Sen. Phil Berger delivered a prepared rebuttal to Gov. Roy Cooper’s “State of the State” address in which the governor made public education and investments in teachers and schools the top priority.
What Berger tried to spin in response is the same drivel as his past exclamations.
- Berger talked about the “record-breaking” investments the GOP has made since 2010.
Well, that is true. We are spending more money on education as a whole. But why is our per pupil expenditure still lagging behind earlier years? Say in 2008, a school district had 1000 students in its school system and spent 10 million dollars in its budget to educate them. That’s a 10,000 per pupil expenditure. Now in 2018, that same district has 1500 students and the school system is spending 11.5 million to educate them. That district is spending more total dollars now than in 2008 on education, but the per-pupil expenditure has gone down – significantly to over 2300 dollars per student or 23 percent.
But when the average spent per pupil does not increase with the rise in the cost of resources and upkeep and neglects to put into consideration that the population of North Carolina has exploded in the last couple of decades, then that political “victory” becomes empty.
And we are supposed to spend a lot of money on our public schooling! It’s in our constitution.
In the past before the GOP’s current majority in the NC General Assembly began, the state spent an even higher percentage on public education because THAT IS WHAT THE STATE CONSTITUTION DECLARED. Those percentages of spending are not a badge of honor that this General Assembly gets to wear; it was earned many decades ago. The fact that the percentage is getting lower actually is not a positive sign. It is a reflection that the NCGA’s level of commitment to public education is wavering.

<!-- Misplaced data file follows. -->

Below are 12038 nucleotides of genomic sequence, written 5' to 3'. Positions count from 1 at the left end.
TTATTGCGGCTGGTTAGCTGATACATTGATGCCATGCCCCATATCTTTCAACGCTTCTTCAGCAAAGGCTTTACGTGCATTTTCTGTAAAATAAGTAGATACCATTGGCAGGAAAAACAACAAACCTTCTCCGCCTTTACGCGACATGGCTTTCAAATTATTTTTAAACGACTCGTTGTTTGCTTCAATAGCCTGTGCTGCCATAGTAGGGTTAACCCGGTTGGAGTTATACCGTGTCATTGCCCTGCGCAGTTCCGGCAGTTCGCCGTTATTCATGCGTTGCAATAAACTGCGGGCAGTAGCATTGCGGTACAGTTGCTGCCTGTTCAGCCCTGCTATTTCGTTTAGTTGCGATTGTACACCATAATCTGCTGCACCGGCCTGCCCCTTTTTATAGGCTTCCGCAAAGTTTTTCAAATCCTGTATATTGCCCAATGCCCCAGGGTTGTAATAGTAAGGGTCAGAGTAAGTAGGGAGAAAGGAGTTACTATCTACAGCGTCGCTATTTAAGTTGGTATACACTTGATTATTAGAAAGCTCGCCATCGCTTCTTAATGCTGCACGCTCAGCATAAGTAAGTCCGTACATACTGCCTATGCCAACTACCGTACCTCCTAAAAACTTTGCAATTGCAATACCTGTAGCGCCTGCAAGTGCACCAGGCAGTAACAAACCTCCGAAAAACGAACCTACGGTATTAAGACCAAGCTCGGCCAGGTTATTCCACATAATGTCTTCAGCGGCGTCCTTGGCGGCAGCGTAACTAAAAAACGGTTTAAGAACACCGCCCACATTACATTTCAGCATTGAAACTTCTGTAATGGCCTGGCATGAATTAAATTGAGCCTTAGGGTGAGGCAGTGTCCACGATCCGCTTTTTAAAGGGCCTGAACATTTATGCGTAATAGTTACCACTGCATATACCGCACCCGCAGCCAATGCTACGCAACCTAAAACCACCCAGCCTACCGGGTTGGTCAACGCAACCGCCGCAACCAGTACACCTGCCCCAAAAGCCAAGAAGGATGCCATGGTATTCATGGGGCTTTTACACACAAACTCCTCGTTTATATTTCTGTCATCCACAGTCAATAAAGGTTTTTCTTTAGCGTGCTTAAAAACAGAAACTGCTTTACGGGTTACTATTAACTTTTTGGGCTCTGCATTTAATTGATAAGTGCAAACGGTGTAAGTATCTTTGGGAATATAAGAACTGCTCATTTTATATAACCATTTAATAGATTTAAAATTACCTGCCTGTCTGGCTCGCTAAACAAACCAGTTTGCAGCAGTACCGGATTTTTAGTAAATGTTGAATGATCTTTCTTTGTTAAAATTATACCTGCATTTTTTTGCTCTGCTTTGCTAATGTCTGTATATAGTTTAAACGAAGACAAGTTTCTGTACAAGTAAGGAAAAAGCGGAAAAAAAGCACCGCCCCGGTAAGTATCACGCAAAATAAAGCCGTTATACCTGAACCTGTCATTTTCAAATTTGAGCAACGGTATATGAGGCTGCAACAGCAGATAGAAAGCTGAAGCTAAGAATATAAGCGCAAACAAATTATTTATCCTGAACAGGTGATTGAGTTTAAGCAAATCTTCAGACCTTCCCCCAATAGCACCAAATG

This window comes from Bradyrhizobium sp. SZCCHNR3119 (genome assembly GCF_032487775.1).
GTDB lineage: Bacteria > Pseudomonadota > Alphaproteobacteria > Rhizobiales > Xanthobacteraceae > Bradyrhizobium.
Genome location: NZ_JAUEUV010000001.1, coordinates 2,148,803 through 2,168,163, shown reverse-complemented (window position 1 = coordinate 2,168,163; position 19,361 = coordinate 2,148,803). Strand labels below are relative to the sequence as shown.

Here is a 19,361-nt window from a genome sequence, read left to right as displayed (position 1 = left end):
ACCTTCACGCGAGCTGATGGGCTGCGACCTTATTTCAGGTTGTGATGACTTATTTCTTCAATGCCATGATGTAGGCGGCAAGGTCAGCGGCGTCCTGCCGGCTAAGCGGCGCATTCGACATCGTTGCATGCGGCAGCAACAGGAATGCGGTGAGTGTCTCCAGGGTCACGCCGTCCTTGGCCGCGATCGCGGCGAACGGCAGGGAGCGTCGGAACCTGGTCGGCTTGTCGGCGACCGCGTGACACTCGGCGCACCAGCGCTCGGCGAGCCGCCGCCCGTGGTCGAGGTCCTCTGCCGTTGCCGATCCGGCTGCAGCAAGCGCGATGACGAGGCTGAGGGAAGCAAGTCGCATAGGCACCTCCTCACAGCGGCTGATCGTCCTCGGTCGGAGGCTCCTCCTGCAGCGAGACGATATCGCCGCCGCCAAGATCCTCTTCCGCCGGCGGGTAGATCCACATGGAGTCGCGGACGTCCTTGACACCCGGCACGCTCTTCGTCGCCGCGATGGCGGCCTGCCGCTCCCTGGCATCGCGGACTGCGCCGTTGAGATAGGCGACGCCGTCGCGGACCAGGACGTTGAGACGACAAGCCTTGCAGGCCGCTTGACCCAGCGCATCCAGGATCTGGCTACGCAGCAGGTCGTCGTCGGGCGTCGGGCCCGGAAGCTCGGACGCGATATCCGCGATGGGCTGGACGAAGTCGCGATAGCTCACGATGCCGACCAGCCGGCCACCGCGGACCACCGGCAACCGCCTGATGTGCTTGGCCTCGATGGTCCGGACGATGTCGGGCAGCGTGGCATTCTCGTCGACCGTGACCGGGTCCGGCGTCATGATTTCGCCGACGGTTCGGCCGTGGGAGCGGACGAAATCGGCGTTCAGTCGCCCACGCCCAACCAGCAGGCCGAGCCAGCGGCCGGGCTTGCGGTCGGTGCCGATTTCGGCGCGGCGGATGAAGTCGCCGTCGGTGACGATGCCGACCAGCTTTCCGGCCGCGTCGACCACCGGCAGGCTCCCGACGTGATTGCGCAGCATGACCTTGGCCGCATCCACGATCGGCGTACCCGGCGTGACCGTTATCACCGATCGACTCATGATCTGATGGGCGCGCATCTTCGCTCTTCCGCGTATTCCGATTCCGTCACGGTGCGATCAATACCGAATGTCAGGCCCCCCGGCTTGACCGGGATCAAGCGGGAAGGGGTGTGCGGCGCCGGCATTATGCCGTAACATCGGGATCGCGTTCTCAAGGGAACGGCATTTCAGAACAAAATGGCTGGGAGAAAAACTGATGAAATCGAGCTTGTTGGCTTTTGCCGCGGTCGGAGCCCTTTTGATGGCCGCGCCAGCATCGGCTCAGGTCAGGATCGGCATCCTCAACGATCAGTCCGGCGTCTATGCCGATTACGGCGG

2. “Teachers have received pay raises for five consecutive years, and those raises were at or near the top in the country for three or those years.”
That is the most recycled, spun statement used by West Jones Street concerning public education in the last five years. And it barely has validity. Why? Because this fastest growing teacher income designation is only true when it pertains to “average.” It does not mean “actual.”
Those raises Berger refers to were funded in part by eliminating teachers’ longevity pay. Like an annual bonus, all state employees receive it—except, now, for teachers—as a reward for continued service. Yet the budget he mentions simply rolled that longevity money into teachers’ salaries and labeled it as a raise.
Furthermore, why are NC teacher’s still 16% behind the national average in teacher pay?
And that overused “average” salary bit that Berger and Mark Johnson use often this past year? How can it be that the average pay in NC be over 50K when no one can really make much over 50K as a new teacher in his/her entire career unless they all become nationally certified (which takes a monetary investment by the teacher to start) according to the new salary schedule?
Easy. North Carolina is counting all of the veteran teachers’ current salaries in that figure. The very people whose salaries simply disgusted the former governor and the General Assembly to the point that they had to take measures to “lower” them are actually being used to tout this new wonderful “average.”
Furthermore, this average is counting on local supplements. This comes in the face of budgets that are allocating less money to each central office of each school system for administrative costs. Now each county has to raise more money to actually offset those costs and also allow for local supplements. And not all localities provide the same supplements.
3. “Championing” of school choice: Opportunity Grants and Charter School Cap Removal
It would be nice if lawmakers could refute or explain conclusions of the Duke University study released last year which was a rather damning report on the Opportunity Grants. Or maybe the recent NC State University study that concluded our voucher program suffers from lack of transparency.
And there is no empirical data to prove that charter schools perform better than traditional schools. Most reports have talked about more segregation and lack of oversight of finances.
Makes one wonder why if after all of these wonderful actions have been taken for public schools so many teachers on May 16th came to Raleigh and marched.